The flag was lowered following the order of Fred W. Crow III, judge of the Meigs County Common Pleas Court. It reads: “Meigs County has been a coal mining community for years. All Meigs County citizens feel the horrific loss and we wish to express our solidarity with sympathy for the affected families.
“Our own Meigs County citizens have personally suffered the loss of lives. We wish to express our thoughts and prayers in this time of sadness and grief.
“To show our support for the Napper family and their friends, we, the citizens of Meigs County, should pause for a moment of silent prayer this evening and burn our porch light all night in memory of the lost coal miners.”
Joshua Napper, 25, son of Scott and Pam Napper of Salem Center, was killed in the explosion at the mine, as were his uncle Timmy Davis, Sr., 51, and a cousin, Cory Davis, 20.
Napper was a 2002 graduate of Meigs High School and went on to Hocking College in Nelsonville, Ohio, graduating from there with an LPN degree. He was employed at the Hickory Creek Nursing and Rehabilitation Center on The Plains until a few months ago when he left to pursue a career in the coal mining industry.
Napper was described by his cousin Timmy Davis, Jr., as a hulking man with a simple claim to fame: He could bench press more than 500 pounds.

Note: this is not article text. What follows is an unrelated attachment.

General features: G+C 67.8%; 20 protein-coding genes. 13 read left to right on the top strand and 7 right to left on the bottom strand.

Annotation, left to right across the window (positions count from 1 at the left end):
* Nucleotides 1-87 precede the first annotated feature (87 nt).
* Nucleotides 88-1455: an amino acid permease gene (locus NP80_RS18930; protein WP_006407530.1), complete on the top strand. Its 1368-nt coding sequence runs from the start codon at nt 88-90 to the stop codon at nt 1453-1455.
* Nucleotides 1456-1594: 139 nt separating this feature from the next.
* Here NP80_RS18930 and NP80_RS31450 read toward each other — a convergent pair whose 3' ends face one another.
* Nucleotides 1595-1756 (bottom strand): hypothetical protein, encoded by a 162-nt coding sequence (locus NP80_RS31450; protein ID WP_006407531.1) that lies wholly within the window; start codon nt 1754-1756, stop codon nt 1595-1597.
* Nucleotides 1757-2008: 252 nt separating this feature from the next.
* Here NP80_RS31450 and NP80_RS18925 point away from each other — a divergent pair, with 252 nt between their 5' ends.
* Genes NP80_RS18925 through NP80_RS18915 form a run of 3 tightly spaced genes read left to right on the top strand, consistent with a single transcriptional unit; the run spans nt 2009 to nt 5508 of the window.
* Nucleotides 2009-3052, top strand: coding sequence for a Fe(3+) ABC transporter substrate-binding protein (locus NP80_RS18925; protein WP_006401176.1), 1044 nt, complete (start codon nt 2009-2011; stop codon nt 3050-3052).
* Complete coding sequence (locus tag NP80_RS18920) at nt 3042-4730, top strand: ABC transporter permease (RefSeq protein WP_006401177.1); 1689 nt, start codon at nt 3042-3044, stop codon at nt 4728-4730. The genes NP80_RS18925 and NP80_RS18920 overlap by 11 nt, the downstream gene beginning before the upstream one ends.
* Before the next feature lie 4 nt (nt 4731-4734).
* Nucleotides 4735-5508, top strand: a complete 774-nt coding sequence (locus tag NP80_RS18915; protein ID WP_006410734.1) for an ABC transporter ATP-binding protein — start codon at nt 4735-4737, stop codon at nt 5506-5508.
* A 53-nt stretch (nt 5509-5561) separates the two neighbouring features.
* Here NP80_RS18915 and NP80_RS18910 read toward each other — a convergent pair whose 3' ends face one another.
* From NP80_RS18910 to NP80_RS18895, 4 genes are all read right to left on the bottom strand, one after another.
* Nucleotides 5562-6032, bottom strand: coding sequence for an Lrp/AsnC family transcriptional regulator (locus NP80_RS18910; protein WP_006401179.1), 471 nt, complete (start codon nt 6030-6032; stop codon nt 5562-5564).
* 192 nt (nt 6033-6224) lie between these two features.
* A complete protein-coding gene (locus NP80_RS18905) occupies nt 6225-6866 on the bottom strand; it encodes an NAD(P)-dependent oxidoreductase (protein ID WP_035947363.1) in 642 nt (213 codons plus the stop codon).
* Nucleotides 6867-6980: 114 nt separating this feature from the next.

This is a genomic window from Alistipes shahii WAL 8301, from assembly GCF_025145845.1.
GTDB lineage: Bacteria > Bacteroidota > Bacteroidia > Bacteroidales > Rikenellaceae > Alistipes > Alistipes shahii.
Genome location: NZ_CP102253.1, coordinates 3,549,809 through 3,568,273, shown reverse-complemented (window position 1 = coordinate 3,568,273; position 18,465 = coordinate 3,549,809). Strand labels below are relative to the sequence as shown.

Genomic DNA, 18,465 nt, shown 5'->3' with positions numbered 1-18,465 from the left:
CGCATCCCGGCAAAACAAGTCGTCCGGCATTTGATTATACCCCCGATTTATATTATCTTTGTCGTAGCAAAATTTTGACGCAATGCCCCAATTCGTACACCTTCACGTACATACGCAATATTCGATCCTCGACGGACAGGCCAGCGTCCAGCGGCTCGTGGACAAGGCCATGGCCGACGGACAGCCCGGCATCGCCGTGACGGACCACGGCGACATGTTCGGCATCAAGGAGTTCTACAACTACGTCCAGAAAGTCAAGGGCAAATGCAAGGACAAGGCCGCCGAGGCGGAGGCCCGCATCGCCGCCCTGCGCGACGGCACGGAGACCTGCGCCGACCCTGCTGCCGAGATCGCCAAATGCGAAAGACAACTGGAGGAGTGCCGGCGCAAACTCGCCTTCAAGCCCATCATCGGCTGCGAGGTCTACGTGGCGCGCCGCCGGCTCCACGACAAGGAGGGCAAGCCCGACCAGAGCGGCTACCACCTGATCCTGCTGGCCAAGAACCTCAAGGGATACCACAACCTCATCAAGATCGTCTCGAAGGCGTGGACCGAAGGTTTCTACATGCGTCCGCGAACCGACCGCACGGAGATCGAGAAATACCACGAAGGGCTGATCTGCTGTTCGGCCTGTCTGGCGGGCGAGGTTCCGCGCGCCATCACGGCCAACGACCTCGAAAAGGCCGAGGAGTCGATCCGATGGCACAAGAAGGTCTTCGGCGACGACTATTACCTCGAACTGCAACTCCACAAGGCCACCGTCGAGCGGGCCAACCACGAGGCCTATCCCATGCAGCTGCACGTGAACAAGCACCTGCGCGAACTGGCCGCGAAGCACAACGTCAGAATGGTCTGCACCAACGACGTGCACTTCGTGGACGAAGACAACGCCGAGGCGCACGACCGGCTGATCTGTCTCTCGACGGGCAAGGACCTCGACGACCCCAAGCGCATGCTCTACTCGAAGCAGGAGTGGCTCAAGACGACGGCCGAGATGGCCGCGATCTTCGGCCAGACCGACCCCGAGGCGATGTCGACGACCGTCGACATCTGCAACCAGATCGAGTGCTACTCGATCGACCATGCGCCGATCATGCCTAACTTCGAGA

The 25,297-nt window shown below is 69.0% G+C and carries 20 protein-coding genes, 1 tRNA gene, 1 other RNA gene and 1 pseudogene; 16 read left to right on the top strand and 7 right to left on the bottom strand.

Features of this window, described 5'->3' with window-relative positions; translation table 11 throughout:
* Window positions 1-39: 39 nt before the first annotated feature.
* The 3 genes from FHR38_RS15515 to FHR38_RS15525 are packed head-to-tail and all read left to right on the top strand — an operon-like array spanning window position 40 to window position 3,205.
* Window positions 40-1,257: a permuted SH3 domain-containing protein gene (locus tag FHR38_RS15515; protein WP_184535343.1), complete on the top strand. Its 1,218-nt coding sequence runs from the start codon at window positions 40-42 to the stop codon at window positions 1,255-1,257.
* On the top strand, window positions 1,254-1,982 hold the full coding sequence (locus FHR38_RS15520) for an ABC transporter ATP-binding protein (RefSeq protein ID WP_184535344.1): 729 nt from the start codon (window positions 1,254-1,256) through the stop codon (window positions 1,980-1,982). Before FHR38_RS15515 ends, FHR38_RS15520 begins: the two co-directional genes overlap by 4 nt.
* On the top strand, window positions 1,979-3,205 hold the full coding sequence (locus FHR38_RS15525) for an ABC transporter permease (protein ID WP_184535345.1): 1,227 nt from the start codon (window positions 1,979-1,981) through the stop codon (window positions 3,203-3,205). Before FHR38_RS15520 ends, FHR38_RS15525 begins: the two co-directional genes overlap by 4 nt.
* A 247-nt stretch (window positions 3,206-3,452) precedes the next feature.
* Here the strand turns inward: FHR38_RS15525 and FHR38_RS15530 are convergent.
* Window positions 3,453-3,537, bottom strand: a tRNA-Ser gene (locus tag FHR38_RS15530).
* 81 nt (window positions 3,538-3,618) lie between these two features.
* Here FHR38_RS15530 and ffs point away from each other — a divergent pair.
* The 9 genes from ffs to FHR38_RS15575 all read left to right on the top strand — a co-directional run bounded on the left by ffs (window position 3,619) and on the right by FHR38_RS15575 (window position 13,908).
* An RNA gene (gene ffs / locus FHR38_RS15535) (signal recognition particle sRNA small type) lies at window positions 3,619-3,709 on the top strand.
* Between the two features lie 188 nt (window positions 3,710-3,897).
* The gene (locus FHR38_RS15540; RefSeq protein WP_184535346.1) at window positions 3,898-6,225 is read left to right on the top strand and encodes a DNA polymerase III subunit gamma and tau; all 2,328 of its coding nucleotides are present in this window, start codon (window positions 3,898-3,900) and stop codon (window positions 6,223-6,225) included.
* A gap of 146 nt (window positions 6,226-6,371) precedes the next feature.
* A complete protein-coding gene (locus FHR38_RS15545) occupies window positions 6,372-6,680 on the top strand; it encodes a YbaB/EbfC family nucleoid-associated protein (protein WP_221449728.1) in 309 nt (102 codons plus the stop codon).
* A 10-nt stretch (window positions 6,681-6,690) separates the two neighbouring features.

“If there was any way he could, he could have moved half that mountain,” said Davis, whose father Timmy, Sr., died in the disaster. “That’s about all he did was lift weights.”
“He made decent money in Ohio,” Davis added. “He just knew it was more money underground. He came here for the money.”
Napper lived in Giles, W.Va., with his grandparents and spent his days off with his infant daughter, Davis said.
High levels of dangerous methane gas made it impossible for rescuers to venture inside a coal mine Wednesday to search for survivors of an explosion that killed 25 workers.
Crews drilled holes to release the gas, but by late afternoon the levels remained far too high for searchers to safely enter the Upper Big Branch mine to look for four people missing in the worst U.S. mining accident in more than two decades. They could not say when they might be able to go in.
Workers wanted to drill another hole so they could lower a camera into an airtight rescue chamber to see if anyone had managed to get inside, Kevin Stricklin of the Mine Safety and Health Administration said at a briefing Wednesday.
“If we’re going to send a rescue team, we have to say it’s safe for them to go in there,” Stricklin said. “We want the air to be clear enough to let them go without being in smoke.”
The disaster has brought new scrutiny for mine owner Massey Energy Co., which has been repeatedly cited for problems with the system that ventilates explosive methane gas and for allowing combustible dust to build up. The federal mine agency on Wednesday appointed a special team of investigators to look into the blast, which officials said may have been caused by a buildup of methane.
Like many other mine operators, Massey frequently sidesteps hefty fines by aggressively appealing safety violations at the mine, according to an Associated Press analysis of mine safety records.
Rescuers hoped the four miners might somehow have reached a chamber where they could survive for four days, though they acknowledged the odds were against them. Rescuers banged on a drill pipe for about 15 minutes after the first hole was complete but got no response.
(The Associated Press contributed to this report.)